Terence's preeminence in art was freely recognized by the critics of the Augustan age. It consisted chiefly in the clearness and simplicity with which, in his comedies, the situation is presented and developed, and in the consistency and moderation with which his characters play their parts. But his great attraction is the charm and purity of his style, whether employed in narrative or dialogue. This charm he derived from his familiarity with the purest Latin idiom, as it was habitually used in the best Roman families, and also with the purest Attic idiom, as it had been written and spoken a century before his time. Indeed, the Attic flavor is more perceptible in his Latin than in the Greek of his contemporaries. If he makes no claim to the creative exuberance of Plautus, he is entirely free from his extravagance and mannerisms.

The best judges and the greatest masters of style in the best period of Roman literature were his chief admirers. Cicero frequently reproduces his expressions, applies passages in his plays to his own circumstances, and refers to his personages as typical representations of character. Julius Cæsar characterizes him as a lover of pure discourse. Horace shows his appreciation by frequent reproductions in his odes and satires of the language and philosophy of Terence. Quintilian applies to his writings the epithet "elegantissima," and in that connection refers to the belief that they were the works of Scipio Africanus. His plays were studied and learned by heart by the great Latin writers of the Renaissance, as Erasmus and Melanchthon. It is among the French, the great masters of fine conversation, that his merits have been most appreciated in modern times. Fénelon preferred him even to Molière, and Sainte-Beuve calls him the bond of union between Roman urbanity and the Atticism of the Greeks, adding that it was in the seventeenth century, when French literature was most truly Attic, that he was most appreciated.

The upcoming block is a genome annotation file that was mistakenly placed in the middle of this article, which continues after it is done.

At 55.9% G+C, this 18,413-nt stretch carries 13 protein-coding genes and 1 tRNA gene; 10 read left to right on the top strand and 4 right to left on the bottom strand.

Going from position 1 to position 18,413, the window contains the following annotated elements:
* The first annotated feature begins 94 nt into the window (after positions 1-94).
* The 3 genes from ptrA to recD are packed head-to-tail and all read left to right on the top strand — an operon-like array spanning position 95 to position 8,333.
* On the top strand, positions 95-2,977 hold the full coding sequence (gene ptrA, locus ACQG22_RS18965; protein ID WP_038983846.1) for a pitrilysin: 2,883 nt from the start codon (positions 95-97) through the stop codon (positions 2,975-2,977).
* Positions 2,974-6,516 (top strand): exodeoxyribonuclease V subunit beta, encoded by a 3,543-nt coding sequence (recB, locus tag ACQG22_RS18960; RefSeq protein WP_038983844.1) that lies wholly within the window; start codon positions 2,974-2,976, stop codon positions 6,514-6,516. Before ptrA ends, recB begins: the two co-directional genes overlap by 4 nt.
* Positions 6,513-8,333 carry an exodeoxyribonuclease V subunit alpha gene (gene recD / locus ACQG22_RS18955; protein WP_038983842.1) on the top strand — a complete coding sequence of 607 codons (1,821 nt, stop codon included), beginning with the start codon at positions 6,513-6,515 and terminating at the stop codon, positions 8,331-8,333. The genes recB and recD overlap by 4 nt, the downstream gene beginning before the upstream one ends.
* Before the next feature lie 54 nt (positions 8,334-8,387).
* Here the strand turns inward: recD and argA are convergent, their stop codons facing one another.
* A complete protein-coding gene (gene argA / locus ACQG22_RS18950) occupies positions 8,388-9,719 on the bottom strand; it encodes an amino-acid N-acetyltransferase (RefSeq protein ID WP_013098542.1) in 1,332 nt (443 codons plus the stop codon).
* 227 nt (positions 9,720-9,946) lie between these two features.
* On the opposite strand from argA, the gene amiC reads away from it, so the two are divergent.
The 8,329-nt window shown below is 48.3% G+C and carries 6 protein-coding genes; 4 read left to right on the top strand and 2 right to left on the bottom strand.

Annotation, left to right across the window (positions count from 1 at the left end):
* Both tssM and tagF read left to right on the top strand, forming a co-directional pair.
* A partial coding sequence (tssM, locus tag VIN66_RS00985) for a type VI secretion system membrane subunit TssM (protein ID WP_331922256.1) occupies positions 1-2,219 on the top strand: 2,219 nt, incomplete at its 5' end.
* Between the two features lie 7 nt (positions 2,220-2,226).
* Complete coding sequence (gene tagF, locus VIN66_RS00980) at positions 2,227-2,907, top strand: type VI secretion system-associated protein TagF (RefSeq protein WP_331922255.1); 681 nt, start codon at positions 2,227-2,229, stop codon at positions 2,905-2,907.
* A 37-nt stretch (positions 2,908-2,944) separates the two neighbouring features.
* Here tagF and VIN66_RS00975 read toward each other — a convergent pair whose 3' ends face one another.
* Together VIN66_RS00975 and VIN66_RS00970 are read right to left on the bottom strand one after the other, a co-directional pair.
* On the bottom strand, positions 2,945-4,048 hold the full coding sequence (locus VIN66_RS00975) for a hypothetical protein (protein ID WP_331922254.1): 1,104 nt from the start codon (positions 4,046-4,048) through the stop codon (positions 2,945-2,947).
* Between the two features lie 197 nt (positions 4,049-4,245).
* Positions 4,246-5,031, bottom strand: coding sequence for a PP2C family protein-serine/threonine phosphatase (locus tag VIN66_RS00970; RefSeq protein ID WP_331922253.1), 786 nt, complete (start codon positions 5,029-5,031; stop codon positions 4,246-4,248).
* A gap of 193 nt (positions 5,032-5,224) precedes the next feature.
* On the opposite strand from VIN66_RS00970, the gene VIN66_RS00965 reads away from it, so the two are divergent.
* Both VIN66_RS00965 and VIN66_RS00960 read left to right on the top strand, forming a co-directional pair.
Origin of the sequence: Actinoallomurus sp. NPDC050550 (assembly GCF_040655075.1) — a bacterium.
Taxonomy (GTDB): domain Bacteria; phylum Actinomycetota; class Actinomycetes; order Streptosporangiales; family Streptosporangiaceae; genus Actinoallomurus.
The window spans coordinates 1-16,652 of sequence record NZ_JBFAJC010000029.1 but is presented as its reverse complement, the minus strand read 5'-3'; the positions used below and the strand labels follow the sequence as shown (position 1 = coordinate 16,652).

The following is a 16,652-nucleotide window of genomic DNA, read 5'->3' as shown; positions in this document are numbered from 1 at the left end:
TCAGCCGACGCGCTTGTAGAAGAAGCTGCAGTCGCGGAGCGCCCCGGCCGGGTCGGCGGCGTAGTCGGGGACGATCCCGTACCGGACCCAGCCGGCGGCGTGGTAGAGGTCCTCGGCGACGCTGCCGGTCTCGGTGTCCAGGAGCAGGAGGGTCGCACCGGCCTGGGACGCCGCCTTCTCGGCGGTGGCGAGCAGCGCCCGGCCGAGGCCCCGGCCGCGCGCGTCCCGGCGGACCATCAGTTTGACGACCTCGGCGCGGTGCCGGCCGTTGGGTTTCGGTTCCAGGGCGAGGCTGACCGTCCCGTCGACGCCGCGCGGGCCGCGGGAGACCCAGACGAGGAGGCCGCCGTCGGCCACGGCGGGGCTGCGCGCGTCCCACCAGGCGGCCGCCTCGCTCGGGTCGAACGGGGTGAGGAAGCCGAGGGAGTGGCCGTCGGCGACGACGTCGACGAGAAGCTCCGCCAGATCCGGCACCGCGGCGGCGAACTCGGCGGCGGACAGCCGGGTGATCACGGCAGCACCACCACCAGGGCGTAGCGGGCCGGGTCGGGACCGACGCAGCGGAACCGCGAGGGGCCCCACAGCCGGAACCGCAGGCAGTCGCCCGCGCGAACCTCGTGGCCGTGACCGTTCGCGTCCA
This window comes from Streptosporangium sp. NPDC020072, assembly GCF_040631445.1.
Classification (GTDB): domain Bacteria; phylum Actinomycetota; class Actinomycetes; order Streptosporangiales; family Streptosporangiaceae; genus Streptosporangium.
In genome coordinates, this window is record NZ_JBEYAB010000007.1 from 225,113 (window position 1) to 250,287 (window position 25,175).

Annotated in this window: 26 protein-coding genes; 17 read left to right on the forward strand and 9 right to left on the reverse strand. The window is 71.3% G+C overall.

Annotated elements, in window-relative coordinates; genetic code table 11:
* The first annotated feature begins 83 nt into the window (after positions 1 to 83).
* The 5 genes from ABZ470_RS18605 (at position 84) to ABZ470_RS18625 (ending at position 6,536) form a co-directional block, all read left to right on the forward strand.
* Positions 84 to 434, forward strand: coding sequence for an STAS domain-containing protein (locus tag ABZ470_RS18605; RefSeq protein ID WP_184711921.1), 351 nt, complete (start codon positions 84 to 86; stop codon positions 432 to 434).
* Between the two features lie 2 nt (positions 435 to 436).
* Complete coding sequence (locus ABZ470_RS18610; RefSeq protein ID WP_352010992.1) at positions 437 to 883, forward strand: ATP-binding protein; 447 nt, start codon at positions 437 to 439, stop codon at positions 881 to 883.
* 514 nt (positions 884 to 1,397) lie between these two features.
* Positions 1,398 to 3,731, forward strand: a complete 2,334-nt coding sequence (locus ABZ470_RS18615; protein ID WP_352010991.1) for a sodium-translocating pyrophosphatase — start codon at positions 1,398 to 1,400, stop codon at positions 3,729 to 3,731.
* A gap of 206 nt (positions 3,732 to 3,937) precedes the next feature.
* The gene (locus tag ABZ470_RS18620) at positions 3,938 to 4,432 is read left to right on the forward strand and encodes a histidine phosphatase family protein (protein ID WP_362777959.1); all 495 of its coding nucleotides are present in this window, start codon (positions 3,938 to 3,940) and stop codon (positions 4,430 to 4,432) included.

Such humor as exists in Terence is always of a more chaste and delicate complexion than that of Plautus, Jenson Molière. While there are many grave and affecting passages in his plays, it cannot be said that he trespasses on the proper domain of tragedy, nor are there altogether absent touches of humor in every one of the pieces which he has left behind him; some humor of dialogue, more of character, and still more of comic situation, necessarily resulting from the artful contexture of his comedies. The Andrian, the Eunuch, the Brothers, and Phormio are pleasant comedies, and the Eunuch in particular was the favorite entertainment of the Roman theatre. The Self-Tormentor, and even the Stepmother, the dullest of his plays, have also passages that should raise a laugh. His humor always arises from the occasion, and flows from him in the natural course of the play, in which he not only does not admit his idle scenes, but scarce a speech that is not immediately conducive to the business of drama.